MARKET WATCH: Rumor lifts crude oil prices

Aug. 7, 2012
Crude oil prices generally climbed Aug. 6 with crude up 0.8% in the New York market on a weaker dollar and false reports Syrian President Bashar al-Assad was dead.

Crude oil prices generally climbed Aug. 6 with crude up 0.8% in the New York market on a weaker dollar and false reports Syrian President Bashar al-Assad was dead.

The Wall Street Journal reported front-month crude rose more than $1/bbl in early trading following a fake online report of Assad’s death. The rumor was attributed to Russia’s interior minister who later denied issuing such a statement. The incident “exposed the oil market's knee-jerk fear of Mideast turmoil,” said the newspaper.

“Support for crude oil and commodities in general remained in place yesterday with positive sentiment around the Euro-zone (Spanish and Italian bond yields have eased lower) helping to sustain [the Aug. 3] rally, which was most likely premised on hopes of further central bank easing (notably from the Federal Reserve Bank),” said Marc Ground at Standard New York Securities Inc., the Standard Bank Group.

“A bombing of the Kirkuk pipeline in Turkey has also added to supply concerns,” Ground said. “Furthermore, tropical storm Ernesto, which is headed towards the Bay of Campeche, an area where most of Mexico’s crude oil production comes from, is reportedly intensifying.”

Natural gas futures were up 1.1% on technical buying in New York after last week's slide said analysts in the Houston office of Raymond James & Associates Inc. The Oil Service Index was up 0.5% while the SIG Oil Exploration & Production Index increased 0.6% as equity prices generally rose on strong earnings reports.

Meanwhile, a massive fire was reported contained but still burning early Aug. 7 at Chevron Corp's 240,000 b/d refinery at Richmond, Calif., an industrial suburb of San Francisco (OGJ Online, Aug. 7, 2012). It was reported the fire started at the refinery’s No. 4 Crude Unit following a series of explosions shortly after an inspection crew discovered a leak at that unit about 6:15 p.m. Aug. 6. It is reported to be California’s third-largest refinery and the largest in the northern section of the state. Only one minor injury and no deaths were reported.

Energy prices

The September contract for benchmark US sweet, light crudes retreated from earlier gains on the New York Mercantile Exchange resulting from rumors of Assad’s death, closing at $92.20/bbl, up 80¢ for the day Aug. 6. The October contract increased 82¢ to $92.46/bbl. On the US spot market, West Texas Intermediate at Cushing, Okla., remained in step with the front-month futures contract, up 80¢ to $92.20/bbl.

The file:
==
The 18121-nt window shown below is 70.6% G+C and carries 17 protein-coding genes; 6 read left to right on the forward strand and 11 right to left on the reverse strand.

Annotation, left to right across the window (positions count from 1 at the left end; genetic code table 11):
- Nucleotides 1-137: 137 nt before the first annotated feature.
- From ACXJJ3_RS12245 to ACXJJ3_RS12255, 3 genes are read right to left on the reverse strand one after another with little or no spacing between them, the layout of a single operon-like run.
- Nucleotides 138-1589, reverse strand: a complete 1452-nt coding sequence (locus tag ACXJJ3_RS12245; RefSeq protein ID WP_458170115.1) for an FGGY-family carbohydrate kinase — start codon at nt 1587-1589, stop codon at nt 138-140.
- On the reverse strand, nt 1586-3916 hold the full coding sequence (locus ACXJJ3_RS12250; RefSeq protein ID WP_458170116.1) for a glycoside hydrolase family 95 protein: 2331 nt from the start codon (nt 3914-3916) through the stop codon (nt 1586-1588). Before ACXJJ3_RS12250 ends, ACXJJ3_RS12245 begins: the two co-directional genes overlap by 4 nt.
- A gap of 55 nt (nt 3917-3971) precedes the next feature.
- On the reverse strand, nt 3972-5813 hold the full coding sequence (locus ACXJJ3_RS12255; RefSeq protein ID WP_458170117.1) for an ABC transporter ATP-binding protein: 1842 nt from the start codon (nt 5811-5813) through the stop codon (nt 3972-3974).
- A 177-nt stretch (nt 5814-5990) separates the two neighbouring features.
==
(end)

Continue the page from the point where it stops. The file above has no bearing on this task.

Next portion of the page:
Heating oil for September delivery rose 1.48¢ to $2.94/gal on NYMEX. Reformulated stock for oxygenate blending for the same month declined 0.88¢ to $2.92/gal.

The September natural gas contract regained 3.1¢ to $2.91/MMbtu on NYMEX. On the US spot market, gas at Henry Hub, La., continued to retreat, however, down 1.2¢ and also closing at $2.91/MMbtu.

In London, the September IPE contract for North Sea Brent advanced 61¢ to $109.55/bbl. Gas oil for August gained $7.25 to $930.25/tonne.

The average price for the Organization of Petroleum Exporting Countries’ basket of 12 benchmark crudes climbed $1.21 to $105.67/bbl.

Contact Sam Fletcher at [email protected].

About the Author

Sam Fletcher | Senior Writer

I'm third-generation blue-collar oil field worker, born in the great East Texas Field and completed high school in the Permian Basin of West Texas where I spent a couple of summers hustling jugs and loading shot holes on seismic crews. My family was oil field trash back when it was an insult instead of a brag on a bumper sticker. I enlisted in the US Army in 1961-1964 looking for a way out of a life of stoop-labor in the oil patch. I didn't succeed then, but a few years later when they passed a new GI Bill for Vietnam veterans, they backdated it to cover my period of enlistment and finally gave me the means to attend college. I'd wanted a career in journalism since my junior year in high school when I was editor of the school newspaper. I financed my college education with the GI bill, parttime work, and a few scholarships and earned a bachelor's degree and later a master's degree in mass communication at Texas Tech University. I worked some years on Texas daily newspapers and even taught journalism a couple of semesters at a junior college in San Antonio before joining the metropolitan Houston Post in 1973. In 1977 I became the energy reporter for the paper, primarily because I was the only writer who'd ever broke a sweat in sight of an oil rig. I covered the oil patch through its biggest boom in the 1970s, its worst depression in the 1980s, and its subsequent rise from the ashes as the industry reinvented itself yet again. When the Post folded in 1995, I made the switch to oil industry publications. At the start of the new century, I joined the Oil & Gas Journal, long the "Bible" of the oil industry. I've been writing about the oil and gas industry's successes and setbacks for a long time, and I've loved every minute of it.